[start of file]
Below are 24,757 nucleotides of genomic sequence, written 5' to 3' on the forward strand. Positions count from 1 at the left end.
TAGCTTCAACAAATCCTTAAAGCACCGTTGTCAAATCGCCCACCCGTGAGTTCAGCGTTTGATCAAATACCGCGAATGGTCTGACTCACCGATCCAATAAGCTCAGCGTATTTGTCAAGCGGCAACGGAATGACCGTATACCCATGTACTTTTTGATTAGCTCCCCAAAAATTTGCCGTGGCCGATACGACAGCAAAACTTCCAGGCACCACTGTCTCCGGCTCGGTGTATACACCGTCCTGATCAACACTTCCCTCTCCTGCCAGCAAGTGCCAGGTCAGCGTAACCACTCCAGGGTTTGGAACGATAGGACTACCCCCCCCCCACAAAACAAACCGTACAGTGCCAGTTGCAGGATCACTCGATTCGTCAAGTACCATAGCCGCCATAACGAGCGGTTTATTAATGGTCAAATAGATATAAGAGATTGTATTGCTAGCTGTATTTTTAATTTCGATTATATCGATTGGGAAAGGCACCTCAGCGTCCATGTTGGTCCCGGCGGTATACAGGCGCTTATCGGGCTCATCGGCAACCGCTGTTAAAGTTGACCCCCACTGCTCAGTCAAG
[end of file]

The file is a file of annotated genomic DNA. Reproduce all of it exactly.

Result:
Below are 24,757 nucleotides of genomic sequence, written 5' to 3' on the forward strand. Positions count from 1 at the left end.
TAGCTTCAACAAATCCTTAAAGCACCGTTGTCAAATCGCCCACCCGTGAGTTCAGCGTTTGATCAAATACCGCGAATGGTCTGACTCACCGATCCAATAAGCTCAGCGTATTTGTCAAGCGGCAACGGAATGACCGTATACCCATGTACTTTTTGATTAGCTCCCCAAAAATTTGCCGTGGCCGATACGACAGCAAAACTTCCAGGCACCACTGTCTCCGGCTCGGTGTATACACCGTCCTGATCAACACTTCCCTCTCCTGCCAGCAAGTGCCAGGTCAGCGTAACCACTCCAGGGTTTGGAACGATAGGACTACCCCCCCCCCACAAAACAAACCGTACAGTGCCAGTTGCAGGATCACTCGATTCGTCAAGTACCATAGCCGCCATAACGAGCGGTTTATTAATGGTCAAATAGATATAAGAGATTGTATTGCTAGCTGTATTTTTAATTTCGATTATATCGATTGGGAAAGGCACCTCAGCGTCCATGTTGGTCCCGGCGGTATACAGGCGCTTATCGGGCTCATCGGCAACCGCTGTTAAAGTTGACCCCCACTGCTCAGTCAAG